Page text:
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Volume 13 Issue 4

Integrated Testing Strategies for Skin Sensitization: Focus on Direct Peptide Reactivity Assay (DPRA)

A common characteristic of skin sensitizers is their reactivity with skin proteins. The Direct Peptide Reactivity Assay (DPRA) measures a chemical's ability to react with proteins which is a key upstream event in the mechanism of skin sensitization. In the DPRA, the test chemical is incubated with two small model peptides which contain nucleophilic residues, cysteine or lysine, for 24 hours. Following this reaction period, peptide depletion is analyzed by HPLC-UV. Data have demonstrated significant peptide depletion by skin sensitizers.


Developed at the Procter & Gamble Company by Frank Gerberick and colleagues, the DPRA has proven to be an effective tool to screen a chemical's ability to induce skin sensitization. The assay has been evaluated for transferability, reproducibility, and accuracy, and following successful inter-laboratory investigations has reached an advanced stage of pre-validation with ECVAM. EURL ECVAM has endorsed the DPRA as part of an integrated testing strategy to assess skin sensitization potential, and an OECD test guideline for the assay is being drafted (read more on this in the box to the right).


IIVS is currently in the process of transferring the DPRA to our laboratory. Given the complex cascade of events leading to skin sensitization, it is generally thought that an integrated testing approach combining multiple assays will be needed to replace the animal based methods. As described during a recent IIVS hosted webinar on Integrated Strategies for Skin Sensitization, there is a significant effort underway to ascertain how the non-animal assays may be combined most effectively to assess skin sensitization potential. At IIVS, we plan to add the DPRA as a complement to the currently offered KeratinoSens skin sensitization assay. For more information on the DPRA, please contact Dr. Kimberly Norman at


University of Maryland Bioengineering Society Workshop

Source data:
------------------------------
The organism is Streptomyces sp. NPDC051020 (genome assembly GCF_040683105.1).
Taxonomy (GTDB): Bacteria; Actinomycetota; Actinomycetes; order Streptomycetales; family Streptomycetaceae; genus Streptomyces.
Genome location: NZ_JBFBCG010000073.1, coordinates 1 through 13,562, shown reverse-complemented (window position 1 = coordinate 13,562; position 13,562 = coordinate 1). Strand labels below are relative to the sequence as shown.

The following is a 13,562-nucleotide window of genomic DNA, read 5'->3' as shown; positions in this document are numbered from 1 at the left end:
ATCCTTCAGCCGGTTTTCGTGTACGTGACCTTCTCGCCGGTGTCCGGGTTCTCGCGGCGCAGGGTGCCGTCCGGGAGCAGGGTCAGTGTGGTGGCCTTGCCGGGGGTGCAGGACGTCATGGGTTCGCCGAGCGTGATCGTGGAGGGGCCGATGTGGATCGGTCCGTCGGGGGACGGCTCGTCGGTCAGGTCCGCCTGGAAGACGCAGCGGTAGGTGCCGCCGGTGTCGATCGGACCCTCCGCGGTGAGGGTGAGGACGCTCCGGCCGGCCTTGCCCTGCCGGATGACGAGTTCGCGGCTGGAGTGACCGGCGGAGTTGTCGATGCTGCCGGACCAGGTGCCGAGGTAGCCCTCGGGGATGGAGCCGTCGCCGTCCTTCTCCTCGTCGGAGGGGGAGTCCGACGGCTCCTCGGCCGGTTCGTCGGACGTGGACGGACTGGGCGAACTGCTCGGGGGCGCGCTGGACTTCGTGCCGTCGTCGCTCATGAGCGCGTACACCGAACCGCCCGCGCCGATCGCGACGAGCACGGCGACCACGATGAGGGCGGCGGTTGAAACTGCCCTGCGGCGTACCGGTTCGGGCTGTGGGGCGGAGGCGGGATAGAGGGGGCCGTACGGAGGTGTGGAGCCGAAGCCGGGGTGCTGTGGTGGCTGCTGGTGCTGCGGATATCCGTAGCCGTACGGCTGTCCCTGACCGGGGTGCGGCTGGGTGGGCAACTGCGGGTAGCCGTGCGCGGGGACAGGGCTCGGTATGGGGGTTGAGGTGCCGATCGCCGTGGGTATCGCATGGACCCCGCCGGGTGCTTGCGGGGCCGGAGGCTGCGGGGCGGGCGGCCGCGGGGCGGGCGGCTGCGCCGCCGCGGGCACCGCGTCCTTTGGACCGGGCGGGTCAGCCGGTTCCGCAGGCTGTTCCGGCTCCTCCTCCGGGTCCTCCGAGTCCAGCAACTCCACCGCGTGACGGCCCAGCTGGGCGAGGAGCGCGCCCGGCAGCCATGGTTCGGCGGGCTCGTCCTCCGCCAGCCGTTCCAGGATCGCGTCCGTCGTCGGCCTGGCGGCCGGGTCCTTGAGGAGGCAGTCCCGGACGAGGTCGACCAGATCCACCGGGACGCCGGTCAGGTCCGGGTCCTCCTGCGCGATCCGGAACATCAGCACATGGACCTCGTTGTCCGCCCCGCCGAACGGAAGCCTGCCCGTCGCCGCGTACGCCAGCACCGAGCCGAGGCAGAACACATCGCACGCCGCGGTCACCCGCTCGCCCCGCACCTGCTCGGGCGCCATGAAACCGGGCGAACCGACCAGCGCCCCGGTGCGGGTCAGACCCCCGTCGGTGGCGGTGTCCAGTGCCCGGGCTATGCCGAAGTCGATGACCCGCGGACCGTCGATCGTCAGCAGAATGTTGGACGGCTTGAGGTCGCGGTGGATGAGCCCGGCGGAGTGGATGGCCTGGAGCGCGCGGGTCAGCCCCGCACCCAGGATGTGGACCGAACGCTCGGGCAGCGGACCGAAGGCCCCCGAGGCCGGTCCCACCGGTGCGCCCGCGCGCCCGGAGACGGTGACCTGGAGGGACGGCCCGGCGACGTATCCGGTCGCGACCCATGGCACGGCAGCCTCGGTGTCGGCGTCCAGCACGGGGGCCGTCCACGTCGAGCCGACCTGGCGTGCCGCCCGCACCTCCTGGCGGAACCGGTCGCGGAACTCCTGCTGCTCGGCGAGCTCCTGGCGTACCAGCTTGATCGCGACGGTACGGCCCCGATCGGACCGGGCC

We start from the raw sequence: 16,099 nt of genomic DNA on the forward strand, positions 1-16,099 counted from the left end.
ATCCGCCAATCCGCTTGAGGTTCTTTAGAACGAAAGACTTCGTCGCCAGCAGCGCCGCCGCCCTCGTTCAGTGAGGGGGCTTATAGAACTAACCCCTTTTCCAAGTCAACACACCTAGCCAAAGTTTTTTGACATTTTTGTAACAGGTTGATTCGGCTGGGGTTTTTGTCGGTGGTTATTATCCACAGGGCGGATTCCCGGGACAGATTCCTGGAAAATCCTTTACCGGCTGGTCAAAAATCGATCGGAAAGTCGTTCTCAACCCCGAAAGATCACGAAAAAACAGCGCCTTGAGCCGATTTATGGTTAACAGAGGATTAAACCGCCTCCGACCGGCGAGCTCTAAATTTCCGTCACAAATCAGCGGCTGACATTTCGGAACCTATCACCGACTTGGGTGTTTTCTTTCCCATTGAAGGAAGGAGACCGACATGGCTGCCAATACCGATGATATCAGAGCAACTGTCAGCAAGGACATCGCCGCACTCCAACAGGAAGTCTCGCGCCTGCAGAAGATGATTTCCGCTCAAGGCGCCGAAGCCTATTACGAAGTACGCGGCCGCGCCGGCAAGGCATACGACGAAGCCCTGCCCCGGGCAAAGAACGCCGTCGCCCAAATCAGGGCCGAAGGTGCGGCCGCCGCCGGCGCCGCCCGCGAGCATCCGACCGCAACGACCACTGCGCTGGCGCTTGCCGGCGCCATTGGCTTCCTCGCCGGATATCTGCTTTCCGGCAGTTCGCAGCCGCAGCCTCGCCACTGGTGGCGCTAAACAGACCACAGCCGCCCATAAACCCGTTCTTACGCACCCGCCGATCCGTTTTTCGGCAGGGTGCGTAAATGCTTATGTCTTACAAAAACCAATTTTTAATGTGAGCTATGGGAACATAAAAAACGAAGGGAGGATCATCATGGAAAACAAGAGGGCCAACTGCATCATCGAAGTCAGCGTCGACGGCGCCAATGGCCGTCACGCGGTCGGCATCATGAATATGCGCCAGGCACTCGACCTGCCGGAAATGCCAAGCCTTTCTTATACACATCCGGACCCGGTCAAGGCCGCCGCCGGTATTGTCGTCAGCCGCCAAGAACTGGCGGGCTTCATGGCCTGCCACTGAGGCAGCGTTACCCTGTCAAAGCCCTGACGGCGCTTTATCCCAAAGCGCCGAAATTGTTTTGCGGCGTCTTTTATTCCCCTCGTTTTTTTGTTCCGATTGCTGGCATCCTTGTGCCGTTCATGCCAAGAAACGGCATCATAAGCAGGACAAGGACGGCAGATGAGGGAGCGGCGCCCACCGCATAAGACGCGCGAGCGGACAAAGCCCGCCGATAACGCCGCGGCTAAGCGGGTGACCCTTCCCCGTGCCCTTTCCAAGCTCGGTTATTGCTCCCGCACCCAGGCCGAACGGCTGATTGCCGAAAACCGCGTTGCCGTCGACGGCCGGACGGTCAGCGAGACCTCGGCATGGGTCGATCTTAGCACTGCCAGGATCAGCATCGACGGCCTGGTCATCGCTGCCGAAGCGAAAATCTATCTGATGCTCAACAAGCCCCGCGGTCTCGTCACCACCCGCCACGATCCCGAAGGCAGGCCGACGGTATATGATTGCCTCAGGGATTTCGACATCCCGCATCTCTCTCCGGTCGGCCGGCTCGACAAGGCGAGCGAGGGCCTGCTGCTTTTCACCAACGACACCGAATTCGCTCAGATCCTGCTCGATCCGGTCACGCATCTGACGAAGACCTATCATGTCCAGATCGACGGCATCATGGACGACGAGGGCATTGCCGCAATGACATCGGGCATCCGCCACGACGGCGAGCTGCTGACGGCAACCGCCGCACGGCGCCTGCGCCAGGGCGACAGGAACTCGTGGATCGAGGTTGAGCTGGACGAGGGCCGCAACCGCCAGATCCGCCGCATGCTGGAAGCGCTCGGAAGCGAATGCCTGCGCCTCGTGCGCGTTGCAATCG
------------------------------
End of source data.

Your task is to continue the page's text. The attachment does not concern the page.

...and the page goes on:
On the 23rd of November, IIVS hosted 20 students from the Bioengineering Society of the University of Maryland to participate in an introductory in vitro toxicology course.  Through a combination of lectures and hands-on laboratory sessions, the students were exposed to how bioengineers could work together with toxicologists to develop in vitro testing strategies. This is the second time that IIVS has partnered with the University of Maryland to provide the course and we look forward to continuing this partnership in the future. 


IIVS Biologist Elizabeth Sly demonstrates the Bovine Corneal Opacity and Permeability Assay to UMD students.
Chinese National Toxicological Congress 2013   

IIVS' Hans Raabe and Quanshun Zhang attended the 6th Chinese National Toxicological Congress of the Chinese Society of Toxicology in Guangzhou on November 13-15. This activity was supported by the European Partnership for Alternative Approaches to Animal Testing (EPAA). IIVS presented a poster outlining the structure of the EPAA and introduced the attendees to the mission and activities of the group. In addition to this poster, IIVS presented recent work on the successful validation of the skin sensitization assay, KeratinoSens. This poster announced the successful validation of the assay and outlined the validation approach taken, including some valuable lessons learned. The meeting, with over 2,000 attendees, provided valuable networking with Chinese scientists and regulators.

Technical Training in Non-Animal Safety Methods Held in China 


IIVS Study Director Allison Hilberer speaks with scientists from China's NIFDC during the training. 

IIVS, with support from its Industry Council for the Advancement of Regulatory Acceptance of Alternatives (ICARAA), conducted a training course on September 23-27 for in vitro safety testing methods for scientists from China's NIFDC (National Institutes for Food and Drug Control), a division of the China Food and Drug Administration.


The training was held at the Institute for Food and Cosmetic Control (IFCC) of the National Institutes for Food and Drug Control (NIFDC) in Beijing. The goal of the training was to familiarize NIFDC scientists with the biological relevance, critical techniques and data interpretation of in vitro (non-animal) methods for safety testing. Twenty-eight participants from 18 provincial Institutes for Food and Drug Control, Institutes for Medical Device Control and Institute for Food and Drug Safety Evaluation of NIFDC attended. Lectures and hands-on laboratory sessions focused on methods for eye irritation, skin irritation and sensitization.